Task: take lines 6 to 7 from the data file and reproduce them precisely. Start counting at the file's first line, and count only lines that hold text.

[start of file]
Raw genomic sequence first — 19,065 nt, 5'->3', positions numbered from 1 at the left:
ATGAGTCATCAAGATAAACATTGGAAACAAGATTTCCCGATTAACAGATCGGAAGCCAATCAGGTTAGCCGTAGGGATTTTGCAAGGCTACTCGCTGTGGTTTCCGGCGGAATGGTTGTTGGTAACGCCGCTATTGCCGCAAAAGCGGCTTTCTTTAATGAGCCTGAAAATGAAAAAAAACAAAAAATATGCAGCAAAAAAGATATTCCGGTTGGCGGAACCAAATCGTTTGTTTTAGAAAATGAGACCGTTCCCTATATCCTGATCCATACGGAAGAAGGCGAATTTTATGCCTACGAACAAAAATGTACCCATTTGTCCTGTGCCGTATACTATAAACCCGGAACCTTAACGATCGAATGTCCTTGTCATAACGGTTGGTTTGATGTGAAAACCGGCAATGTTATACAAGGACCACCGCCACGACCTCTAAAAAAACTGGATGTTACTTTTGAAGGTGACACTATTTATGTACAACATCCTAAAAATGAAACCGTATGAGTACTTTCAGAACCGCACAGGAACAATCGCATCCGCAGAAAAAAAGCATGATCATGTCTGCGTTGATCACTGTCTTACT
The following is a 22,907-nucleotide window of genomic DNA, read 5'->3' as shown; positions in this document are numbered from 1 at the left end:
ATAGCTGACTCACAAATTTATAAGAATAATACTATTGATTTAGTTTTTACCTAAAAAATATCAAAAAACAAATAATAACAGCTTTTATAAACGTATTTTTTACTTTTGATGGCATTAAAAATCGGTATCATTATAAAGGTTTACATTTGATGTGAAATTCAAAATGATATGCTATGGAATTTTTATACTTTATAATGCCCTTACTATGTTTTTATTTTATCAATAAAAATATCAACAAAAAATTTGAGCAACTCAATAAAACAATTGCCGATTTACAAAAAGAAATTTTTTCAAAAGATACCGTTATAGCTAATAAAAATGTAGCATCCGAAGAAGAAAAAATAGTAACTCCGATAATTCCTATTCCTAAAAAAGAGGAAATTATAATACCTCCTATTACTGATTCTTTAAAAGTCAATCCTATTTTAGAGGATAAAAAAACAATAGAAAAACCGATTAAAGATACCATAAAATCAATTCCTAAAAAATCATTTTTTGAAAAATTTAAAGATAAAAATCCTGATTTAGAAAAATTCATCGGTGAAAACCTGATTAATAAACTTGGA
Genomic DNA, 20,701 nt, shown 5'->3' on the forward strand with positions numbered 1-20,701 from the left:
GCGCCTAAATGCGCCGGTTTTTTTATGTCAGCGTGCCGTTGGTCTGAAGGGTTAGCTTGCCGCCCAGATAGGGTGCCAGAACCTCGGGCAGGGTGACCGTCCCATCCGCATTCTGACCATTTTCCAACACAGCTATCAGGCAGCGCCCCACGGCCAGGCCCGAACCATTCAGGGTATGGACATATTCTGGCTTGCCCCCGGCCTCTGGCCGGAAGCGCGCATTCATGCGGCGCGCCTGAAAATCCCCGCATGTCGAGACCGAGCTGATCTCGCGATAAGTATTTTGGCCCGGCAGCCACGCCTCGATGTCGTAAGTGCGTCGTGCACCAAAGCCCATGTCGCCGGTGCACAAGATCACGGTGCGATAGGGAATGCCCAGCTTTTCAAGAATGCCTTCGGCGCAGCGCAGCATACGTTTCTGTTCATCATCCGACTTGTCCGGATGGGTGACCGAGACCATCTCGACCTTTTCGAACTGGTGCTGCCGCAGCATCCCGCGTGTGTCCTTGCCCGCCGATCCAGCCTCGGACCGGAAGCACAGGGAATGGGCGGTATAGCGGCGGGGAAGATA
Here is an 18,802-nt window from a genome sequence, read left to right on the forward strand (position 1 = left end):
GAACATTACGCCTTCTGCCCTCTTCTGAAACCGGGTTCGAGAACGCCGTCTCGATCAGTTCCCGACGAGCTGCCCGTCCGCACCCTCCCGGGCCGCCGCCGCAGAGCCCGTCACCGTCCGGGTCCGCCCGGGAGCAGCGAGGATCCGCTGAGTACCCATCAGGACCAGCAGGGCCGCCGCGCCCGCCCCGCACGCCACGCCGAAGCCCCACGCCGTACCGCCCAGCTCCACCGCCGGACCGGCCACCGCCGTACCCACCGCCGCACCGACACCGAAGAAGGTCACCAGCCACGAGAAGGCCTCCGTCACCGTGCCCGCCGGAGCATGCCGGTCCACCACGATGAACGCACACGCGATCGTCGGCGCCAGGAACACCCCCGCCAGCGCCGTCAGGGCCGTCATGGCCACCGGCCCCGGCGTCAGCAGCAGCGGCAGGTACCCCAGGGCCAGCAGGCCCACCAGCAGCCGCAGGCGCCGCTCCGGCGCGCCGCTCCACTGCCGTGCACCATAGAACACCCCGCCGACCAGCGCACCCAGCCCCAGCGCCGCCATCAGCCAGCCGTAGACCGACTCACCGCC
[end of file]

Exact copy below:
GCGCCTAAATGCGCCGGTTTTTTTATGTCAGCGTGCCGTTGGTCTGAAGGGTTAGCTTGCCGCCCAGATAGGGTGCCAGAACCTCGGGCAGGGTGACCGTCCCATCCGCATTCTGACCATTTTCCAACACAGCTATCAGGCAGCGCCCCACGGCCAGGCCCGAACCATTCAGGGTATGGACATATTCTGGCTTGCCCCCGGCCTCTGGCCGGAAGCGCGCATTCATGCGGCGCGCCTGAAAATCCCCGCATGTCGAGACCGAGCTGATCTCGCGATAAGTATTTTGGCCCGGCAGCCACGCCTCGATGTCGTAAGTGCGTCGTGCACCAAAGCCCATGTCGCCGGTGCACAAGATCACGGTGCGATAGGGAATGCCCAGCTTTTCAAGAATGCCTTCGGCGCAGCGCAGCATACGTTTCTGTTCATCATCCGACTTGTCCGGATGGGTGACCGAGACCATCTCGACCTTTTCGAACTGGTGCTGCCGCAGCATCCCGCGTGTGTCCTTGCCCGCCGATCCAGCCTCGGACCGGAAGCACAGGGAATGGGCGGTATAGCGGCGGGGAAGATA
Here is an 18,802-nt window from a genome sequence, read left to right on the forward strand (position 1 = left end):